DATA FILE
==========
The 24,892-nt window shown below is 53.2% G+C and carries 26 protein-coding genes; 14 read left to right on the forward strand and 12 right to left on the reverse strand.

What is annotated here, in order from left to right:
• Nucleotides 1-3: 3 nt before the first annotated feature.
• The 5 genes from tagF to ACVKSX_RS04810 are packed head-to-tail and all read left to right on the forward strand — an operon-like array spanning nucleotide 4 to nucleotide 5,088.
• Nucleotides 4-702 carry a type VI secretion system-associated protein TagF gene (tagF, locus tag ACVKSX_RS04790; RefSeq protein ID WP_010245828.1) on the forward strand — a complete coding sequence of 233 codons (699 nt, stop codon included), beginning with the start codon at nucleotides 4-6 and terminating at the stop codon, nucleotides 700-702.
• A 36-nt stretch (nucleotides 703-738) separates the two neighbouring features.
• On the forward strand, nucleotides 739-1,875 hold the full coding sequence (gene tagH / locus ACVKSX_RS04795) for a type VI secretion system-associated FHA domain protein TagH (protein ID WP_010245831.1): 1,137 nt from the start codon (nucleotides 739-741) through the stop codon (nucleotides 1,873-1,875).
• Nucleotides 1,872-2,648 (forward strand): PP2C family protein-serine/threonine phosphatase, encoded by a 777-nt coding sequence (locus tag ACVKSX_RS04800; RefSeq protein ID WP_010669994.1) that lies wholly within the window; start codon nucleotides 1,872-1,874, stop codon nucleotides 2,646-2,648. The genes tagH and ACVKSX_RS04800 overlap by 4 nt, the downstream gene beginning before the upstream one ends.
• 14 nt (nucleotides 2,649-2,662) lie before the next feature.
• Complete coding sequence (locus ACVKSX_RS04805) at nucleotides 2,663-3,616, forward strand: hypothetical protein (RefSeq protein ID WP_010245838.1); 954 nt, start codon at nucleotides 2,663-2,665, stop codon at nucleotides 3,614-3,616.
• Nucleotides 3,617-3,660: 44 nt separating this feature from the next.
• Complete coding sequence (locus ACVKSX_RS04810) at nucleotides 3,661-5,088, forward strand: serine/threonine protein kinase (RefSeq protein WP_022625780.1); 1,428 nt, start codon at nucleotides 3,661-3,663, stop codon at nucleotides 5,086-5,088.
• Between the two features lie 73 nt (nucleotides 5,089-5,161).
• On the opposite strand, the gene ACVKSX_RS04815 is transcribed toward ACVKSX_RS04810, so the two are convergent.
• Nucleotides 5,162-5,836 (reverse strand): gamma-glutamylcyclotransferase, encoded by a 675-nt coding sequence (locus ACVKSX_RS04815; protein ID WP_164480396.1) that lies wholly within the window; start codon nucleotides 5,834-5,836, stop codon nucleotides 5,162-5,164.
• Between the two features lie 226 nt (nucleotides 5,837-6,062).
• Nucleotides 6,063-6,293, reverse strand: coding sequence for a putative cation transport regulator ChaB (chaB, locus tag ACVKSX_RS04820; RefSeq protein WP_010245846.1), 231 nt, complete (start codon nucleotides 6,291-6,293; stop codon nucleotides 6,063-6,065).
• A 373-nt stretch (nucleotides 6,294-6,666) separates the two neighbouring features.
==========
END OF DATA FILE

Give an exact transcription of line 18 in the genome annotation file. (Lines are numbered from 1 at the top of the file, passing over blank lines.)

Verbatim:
• A 373-nt stretch (nucleotides 6,294-6,666) separates the two neighbouring features.